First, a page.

@yoni-tock

This comment has been minimized.

Copy link

commented Apr 11, 2018

I also preferred the separation, basically just for the explicitness / clarity. I find it harder to mentally parse and look for the !s in the one field.

@MarcosEllys

This comment has been minimized.

Copy link

commented Apr 11, 2018

Go back to two input, New UX is awful

@fongandrew

This comment has been minimized.

Copy link

commented Apr 12, 2018

Or are you constantly changing them for different searches?

FWIW, I personally switch these up quite a bit. To give some context, I work a lot in repos where I'm searching for *.js and *.ts files but excluding things like *.test.js and *.d.ts. Whether I want to exclude the latter is highly depend on context and not something I want to stick in a settings file.

@Crazy-P

This comment has been minimized.

Copy link
Author

commented Apr 12, 2018

Another reason to keep them separated is to easily remove all exclusions/inclusions with just

  • ctrl + a -> ctrl + x //Removes filter
  • Do a search
  • ctrl + z or ctrl + v //Adds filter back
@ucirello

This comment has been minimized.

Copy link

commented Apr 12, 2018

The point is that separated fields for inclusion/exclusion provided the perfect middle-way between exclusions needed once (thus combining inclusions and exclusions ad-hoc is fine), and exclusions that you know you will never care about (like .git and friends).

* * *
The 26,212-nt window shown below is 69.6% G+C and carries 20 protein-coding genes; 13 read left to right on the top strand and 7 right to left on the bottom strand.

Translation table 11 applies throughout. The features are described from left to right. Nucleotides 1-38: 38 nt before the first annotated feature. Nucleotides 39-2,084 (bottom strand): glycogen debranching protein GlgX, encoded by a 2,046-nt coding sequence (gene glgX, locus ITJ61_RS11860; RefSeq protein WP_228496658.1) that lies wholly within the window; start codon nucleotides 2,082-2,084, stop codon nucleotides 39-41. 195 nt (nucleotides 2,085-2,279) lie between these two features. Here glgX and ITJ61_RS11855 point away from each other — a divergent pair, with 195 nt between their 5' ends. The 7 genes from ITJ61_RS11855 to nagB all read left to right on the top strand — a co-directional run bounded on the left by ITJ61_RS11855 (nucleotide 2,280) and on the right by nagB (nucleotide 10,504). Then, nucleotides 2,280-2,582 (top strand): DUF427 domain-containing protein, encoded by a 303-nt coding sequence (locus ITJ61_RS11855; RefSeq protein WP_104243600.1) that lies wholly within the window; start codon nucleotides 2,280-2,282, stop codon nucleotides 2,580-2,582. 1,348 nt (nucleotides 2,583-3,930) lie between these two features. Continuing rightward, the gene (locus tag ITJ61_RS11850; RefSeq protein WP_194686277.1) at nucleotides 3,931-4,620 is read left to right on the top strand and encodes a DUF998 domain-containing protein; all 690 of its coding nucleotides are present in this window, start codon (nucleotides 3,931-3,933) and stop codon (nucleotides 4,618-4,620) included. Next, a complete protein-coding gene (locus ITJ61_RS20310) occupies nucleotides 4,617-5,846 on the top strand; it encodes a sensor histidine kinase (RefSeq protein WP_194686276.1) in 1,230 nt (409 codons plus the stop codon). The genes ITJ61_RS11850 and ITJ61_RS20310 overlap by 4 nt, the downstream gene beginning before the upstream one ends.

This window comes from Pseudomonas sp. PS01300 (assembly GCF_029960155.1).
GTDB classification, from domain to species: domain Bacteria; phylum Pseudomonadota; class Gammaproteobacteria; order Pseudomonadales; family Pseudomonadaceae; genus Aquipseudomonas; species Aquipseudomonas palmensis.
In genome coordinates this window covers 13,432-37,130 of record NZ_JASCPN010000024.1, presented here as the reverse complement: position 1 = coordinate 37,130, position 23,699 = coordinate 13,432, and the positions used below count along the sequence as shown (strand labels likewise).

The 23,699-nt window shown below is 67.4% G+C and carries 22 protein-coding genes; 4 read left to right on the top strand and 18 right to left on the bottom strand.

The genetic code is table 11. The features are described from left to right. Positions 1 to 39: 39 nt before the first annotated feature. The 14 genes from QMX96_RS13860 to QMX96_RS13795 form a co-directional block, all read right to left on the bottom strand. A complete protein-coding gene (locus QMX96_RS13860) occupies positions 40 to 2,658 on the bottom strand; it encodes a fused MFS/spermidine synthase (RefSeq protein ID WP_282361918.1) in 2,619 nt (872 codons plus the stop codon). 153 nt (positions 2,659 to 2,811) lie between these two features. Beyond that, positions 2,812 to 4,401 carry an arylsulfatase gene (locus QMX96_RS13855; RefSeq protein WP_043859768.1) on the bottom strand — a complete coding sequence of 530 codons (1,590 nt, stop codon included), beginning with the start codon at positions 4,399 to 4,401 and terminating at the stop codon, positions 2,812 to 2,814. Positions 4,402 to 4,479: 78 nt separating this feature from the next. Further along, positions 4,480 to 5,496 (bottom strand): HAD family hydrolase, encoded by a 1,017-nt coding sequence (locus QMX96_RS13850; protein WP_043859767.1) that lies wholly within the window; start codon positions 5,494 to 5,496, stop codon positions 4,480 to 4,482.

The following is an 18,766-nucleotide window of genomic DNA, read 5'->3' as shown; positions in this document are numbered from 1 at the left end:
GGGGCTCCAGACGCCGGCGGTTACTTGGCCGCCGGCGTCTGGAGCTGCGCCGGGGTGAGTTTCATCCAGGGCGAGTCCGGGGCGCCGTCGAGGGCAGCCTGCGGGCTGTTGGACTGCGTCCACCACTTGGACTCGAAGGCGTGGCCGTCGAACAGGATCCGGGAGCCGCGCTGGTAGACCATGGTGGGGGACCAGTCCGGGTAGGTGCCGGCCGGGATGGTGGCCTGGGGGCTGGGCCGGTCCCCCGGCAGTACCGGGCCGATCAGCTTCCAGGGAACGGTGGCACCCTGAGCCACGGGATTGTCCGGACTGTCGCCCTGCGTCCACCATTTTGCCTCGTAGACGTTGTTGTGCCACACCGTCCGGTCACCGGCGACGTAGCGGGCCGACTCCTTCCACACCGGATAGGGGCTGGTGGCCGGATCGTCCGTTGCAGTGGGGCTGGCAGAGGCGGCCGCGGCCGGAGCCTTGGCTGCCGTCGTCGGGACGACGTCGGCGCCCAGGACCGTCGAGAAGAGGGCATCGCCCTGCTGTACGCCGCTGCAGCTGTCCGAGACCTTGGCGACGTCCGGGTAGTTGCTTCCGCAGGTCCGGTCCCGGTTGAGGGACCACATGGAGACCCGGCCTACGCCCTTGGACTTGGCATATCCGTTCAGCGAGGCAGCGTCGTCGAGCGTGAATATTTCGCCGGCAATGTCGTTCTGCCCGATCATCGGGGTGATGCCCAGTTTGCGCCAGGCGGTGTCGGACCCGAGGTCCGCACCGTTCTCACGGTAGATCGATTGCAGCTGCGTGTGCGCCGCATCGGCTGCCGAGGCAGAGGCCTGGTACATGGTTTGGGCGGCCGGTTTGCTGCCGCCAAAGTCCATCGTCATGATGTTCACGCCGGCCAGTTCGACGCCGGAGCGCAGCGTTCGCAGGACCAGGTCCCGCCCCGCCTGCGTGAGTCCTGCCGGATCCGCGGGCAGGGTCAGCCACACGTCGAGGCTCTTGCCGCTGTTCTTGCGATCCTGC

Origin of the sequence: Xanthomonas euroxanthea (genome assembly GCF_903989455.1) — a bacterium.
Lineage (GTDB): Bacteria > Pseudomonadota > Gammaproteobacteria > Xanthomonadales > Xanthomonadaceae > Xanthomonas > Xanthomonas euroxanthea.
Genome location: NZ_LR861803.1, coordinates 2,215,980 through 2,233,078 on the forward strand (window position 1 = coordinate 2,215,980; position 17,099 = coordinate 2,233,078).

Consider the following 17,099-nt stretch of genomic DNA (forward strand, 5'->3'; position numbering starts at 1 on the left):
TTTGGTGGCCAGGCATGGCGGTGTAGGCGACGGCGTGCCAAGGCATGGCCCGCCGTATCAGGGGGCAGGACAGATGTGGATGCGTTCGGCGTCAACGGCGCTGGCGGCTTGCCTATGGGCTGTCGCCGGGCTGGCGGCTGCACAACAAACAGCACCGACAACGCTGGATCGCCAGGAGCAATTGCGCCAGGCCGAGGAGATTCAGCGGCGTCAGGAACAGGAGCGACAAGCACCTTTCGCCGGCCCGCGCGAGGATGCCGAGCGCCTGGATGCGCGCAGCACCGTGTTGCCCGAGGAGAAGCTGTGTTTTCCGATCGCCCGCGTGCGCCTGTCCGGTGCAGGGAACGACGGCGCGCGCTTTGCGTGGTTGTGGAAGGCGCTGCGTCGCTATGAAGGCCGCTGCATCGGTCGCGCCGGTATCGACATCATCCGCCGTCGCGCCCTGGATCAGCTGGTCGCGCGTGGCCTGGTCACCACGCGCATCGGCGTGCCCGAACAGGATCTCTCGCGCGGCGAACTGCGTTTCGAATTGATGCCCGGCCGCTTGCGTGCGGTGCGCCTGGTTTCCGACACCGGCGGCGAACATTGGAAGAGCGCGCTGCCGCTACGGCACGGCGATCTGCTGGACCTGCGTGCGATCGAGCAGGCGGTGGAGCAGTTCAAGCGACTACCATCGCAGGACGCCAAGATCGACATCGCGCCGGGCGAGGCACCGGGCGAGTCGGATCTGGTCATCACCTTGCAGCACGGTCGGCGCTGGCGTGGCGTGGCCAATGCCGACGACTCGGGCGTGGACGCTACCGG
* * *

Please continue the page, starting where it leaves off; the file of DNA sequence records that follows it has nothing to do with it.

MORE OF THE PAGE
Perhaps, the use case to understand what is lost is the interaction between your code and your vendor code.

You know often you don't want to search for content in the vendor/ directory - but vendor code is not perfect, and sometimes you do need to be able to search there. Often enough that it doesn't justify the long path of going to global or workspace configurations and remove the exclusion rule only to add it back a couple of minutes later.

@roblourens

This comment has been minimized.

Copy link
Member

commented Apr 12, 2018

The previous two comments are the motivation behind the "Use Exclude Settings and Ignore Files" button - it provides an easy way to do a quick search in folders that are normally excluded. Does anyone use that?

@scottsb

This comment has been minimized.

Copy link

commented Apr 12, 2018

I never use that button because there are some files I do always want to ignore. Those are the ones that in my settings. The items in the dedicated exclude box are the ones that I may pull in and out--and not in a simple binary all-on or all-off way.

@ucirello

This comment has been minimized.

Copy link

commented Apr 12, 2018

Does anyone use that?

I never did. Never met someone who did. It doesn't solve my problem because each part of the code base needs a different set of changes to the complete exclude set to do what I want.

@ucirello

This comment has been minimized.

Copy link

commented Apr 13, 2018

This doesn't solve every possible case but I think it helps a lot.